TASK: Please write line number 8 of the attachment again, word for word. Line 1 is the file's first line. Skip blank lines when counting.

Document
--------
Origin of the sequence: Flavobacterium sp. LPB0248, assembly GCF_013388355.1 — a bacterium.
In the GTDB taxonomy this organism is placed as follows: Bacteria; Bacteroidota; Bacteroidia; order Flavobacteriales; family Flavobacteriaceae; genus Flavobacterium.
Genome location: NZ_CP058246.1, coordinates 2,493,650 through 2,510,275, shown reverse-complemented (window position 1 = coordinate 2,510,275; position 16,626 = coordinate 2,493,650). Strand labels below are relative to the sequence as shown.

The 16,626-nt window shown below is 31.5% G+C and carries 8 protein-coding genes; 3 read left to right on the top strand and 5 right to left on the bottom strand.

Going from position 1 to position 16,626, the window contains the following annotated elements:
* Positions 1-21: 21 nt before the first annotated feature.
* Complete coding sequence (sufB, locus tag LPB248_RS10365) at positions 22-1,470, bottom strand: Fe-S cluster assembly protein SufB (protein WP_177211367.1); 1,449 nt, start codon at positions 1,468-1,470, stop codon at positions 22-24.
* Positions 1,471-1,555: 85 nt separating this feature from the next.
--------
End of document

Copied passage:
* Positions 1,471-1,555: 85 nt separating this feature from the next.